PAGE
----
Beirut, Lebanon Dozens of Lebanese MPs pledged to support a parliamentary proposal allowing a special judicial body to investigate and prosecute interim Prime Minister Hassan Diab and four former ministers over the Beirut port explosion last year, but legal activists and families of the blast victims criticized the decision. As an attempt to protect officials from accountability.
The Beirut port explosion on August 4 last year killed more than 200 people, injured about 6,500, and flattened part of the Lebanese capital. Many officials blame hundreds of tons of highly explosive ammonium nitrate at the port for triggering and causing the explosion.
A judicial source told Al Jazeera on Wednesday that at least 50 deputies initially signed off on a proposal to try officials in the Supreme Council, a judicial body tasked with impeachment matters.
In addition to Diab, the source said that the four former ministers included in the proposal are the former Finance Minister Ali Hassan Khalil, the former Ministers of Public Works Ghazi Zeit and Youssef Finianos, and the former Minister of Interior Nouhad Al-Mashnouq. Khalil, Zuaiter and Machnouk are currently deputies in Parliament.
The source said that the council, consisting of eight senior judges in addition to seven deputies appointed by their peers, “has never tried a minister, president or deputy in its history.” Critics see the move as an attempt to undermine an already faltering judicial investigation.
Earlier in July, Judge Tariq Bitar, who is leading the judicial investigation into the blast, requested that the immunity of several senior politicians and former and current security officials be lifted so that he can prosecute them on suspicion of criminal negligence, as well as murder with the possibility of the crime bent on the explosion.
However, if the former ministers were summoned to the Supreme Council, Bitar would not be able to bring charges against them.
Lawmakers supporting the proposal say it is in line with the Lebanese constitution.
The judicial source said the support of 61 deputies is required to pass the motion by a simple majority. Parliament Speaker Nabih Berri did not announce the date of the next parliament session.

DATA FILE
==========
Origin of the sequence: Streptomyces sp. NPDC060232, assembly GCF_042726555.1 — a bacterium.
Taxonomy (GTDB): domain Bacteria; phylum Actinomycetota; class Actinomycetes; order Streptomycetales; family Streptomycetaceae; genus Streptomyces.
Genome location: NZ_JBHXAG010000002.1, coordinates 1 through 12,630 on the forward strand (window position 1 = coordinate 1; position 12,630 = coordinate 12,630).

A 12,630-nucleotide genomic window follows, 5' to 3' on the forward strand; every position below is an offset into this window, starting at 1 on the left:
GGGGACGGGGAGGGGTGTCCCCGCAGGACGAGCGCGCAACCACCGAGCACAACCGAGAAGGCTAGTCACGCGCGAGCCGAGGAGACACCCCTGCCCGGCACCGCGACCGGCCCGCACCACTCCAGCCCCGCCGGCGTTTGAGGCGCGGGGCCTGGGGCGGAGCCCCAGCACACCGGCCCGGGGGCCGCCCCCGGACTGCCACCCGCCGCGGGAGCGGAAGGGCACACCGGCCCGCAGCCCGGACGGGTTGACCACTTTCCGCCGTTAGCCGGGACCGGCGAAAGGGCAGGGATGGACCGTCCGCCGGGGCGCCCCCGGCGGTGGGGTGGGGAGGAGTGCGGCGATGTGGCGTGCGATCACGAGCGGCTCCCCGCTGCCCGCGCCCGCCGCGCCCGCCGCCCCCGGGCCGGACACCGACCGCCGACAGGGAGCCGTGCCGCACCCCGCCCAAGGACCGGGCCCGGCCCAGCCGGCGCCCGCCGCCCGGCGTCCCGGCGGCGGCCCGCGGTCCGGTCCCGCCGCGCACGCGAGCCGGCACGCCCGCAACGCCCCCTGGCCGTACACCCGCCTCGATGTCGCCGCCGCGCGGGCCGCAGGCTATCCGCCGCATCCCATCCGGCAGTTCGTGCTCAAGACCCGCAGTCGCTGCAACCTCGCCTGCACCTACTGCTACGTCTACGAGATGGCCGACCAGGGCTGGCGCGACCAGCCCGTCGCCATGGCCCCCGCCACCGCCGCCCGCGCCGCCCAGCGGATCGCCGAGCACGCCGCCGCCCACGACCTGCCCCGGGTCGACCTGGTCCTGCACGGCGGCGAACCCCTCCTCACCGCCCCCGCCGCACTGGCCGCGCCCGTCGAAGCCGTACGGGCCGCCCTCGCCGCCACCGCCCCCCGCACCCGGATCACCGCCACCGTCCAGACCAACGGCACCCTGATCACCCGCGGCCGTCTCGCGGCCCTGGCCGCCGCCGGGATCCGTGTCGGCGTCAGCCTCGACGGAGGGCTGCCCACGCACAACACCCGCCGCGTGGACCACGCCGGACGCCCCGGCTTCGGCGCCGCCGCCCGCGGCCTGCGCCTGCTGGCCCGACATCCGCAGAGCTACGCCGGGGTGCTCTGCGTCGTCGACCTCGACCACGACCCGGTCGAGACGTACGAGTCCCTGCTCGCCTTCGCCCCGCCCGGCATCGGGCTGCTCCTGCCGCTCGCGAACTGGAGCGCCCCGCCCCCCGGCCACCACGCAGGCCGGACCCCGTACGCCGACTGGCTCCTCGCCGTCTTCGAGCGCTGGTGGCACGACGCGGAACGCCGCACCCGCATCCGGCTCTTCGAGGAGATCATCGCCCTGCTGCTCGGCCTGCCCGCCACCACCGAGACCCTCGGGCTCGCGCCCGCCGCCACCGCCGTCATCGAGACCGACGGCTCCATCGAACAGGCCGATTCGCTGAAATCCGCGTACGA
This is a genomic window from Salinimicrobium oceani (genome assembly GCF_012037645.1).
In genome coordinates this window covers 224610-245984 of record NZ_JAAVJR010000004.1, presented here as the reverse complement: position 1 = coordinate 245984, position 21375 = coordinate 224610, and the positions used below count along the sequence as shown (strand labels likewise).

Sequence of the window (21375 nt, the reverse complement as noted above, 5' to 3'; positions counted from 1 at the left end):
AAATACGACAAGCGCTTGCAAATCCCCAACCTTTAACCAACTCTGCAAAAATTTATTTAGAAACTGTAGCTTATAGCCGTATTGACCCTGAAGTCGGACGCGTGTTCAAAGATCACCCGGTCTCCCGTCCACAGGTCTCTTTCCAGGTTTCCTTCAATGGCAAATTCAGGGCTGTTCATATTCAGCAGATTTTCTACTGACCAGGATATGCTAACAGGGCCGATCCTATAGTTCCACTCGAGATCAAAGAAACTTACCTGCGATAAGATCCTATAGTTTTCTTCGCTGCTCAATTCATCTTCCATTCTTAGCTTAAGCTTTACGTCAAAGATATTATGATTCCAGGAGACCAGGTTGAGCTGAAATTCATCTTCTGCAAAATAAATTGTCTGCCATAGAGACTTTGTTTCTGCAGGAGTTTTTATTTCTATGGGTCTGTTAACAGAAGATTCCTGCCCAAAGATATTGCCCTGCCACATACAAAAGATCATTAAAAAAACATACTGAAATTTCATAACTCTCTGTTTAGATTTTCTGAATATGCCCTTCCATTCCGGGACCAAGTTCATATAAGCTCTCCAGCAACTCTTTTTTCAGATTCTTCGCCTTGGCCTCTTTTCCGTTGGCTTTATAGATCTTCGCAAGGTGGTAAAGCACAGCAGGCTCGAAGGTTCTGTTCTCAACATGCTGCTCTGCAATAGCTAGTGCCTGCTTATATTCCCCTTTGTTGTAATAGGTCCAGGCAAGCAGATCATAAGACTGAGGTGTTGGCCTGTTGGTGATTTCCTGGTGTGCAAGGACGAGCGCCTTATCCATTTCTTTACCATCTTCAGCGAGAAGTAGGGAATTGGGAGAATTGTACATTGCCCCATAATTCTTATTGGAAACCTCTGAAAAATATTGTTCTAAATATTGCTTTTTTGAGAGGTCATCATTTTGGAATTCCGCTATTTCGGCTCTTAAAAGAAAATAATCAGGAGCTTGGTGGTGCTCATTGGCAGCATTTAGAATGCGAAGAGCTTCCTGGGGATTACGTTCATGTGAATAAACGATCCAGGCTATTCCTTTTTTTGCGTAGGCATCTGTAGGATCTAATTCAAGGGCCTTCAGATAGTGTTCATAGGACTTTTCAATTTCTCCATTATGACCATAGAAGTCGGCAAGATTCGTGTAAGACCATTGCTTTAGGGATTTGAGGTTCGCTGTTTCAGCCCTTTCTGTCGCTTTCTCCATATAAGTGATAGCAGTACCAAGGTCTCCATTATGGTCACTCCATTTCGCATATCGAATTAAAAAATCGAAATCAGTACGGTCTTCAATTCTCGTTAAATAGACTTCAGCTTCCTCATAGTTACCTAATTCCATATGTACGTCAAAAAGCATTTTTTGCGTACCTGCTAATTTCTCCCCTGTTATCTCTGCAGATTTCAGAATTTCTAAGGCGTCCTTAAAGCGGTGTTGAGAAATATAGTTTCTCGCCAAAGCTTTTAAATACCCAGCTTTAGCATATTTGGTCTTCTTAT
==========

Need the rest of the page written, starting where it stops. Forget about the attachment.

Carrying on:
The source expects parliament to likely vote on referring the issue to the Supreme Council, but said lawmakers may block the next step, which requires two-thirds of parliament members to vote to choose the Supreme Council to recall them.
“Obviously, this is an attempt to nullify the investigation,” the source said.
Relatives of the blast victims were angry at the news.
“We completely reject and condemn this cover-up of the crime of the century,” Mahdi Zahreddine, 21, whose brother Imad was killed in the explosion, told Al-Jazeera.
“I think Judge Tariq Bitar will not be silent about this.”
The Legal Agenda for Local Oversight said it had identified 30 deputies who supported the proposal, calling them a “list of shame,” and said the move would protect accused officials from prosecution.
“The Legal Agenda considers this a fraudulent step to smuggle suspects away from the judicial investigator, Tariq Bitar,” the note said.
Future Movement MP Muhammad Hajjar, who signed the memo, told Al Jazeera that they simply follow Lebanese law, adding that they always prefer an international investigation.
“Lebanese law is clear and no one is above the constitution,” he said.
Since the news was received, MPs Salim Saadeh, Sami Fatfat, Diem Jamali, Adnan Traboulsi and Nicholas Nahas withdrew their names from the lawsuit.
Other lawmakers who signed the proposal did not respond to Al Jazeera’s calls.
Calls for an international investigation
The parliamentary proposal is the latest hurdle that Judge Bitar has faced since the legal measures against current and former senior political and security officials were announced earlier this month.
Caretaker Interior Minister Mohamed Fahmy rejected Bitar’s request to interrogate Public Security Chief Major General Abbas Ibrahim.
Prior to Bitar’s appointment, the Lebanese Court of Cassation removed Judge Fadi Sawan in February from leading the investigation into the devastating explosion, after Khalil and Zuaiter filed legal complaints against him.
They said that Sawan could not be neutral because his house was damaged in the explosion.
Rights groups say the latest parliamentary proposal justifies their calls for an international investigation, arguing that the country’s political parties will continue to obstruct domestic investigations.
“As long as the current regime remains in Lebanon, the hope that we will see justice through the local process is very slim,” Aya Majzoub, a researcher at Human Rights Watch in Lebanon, told Al Jazeera.
“We need an international investigation that is free from the constraints of local Lebanese politics and builds on the work that Judge Bitar has already done.”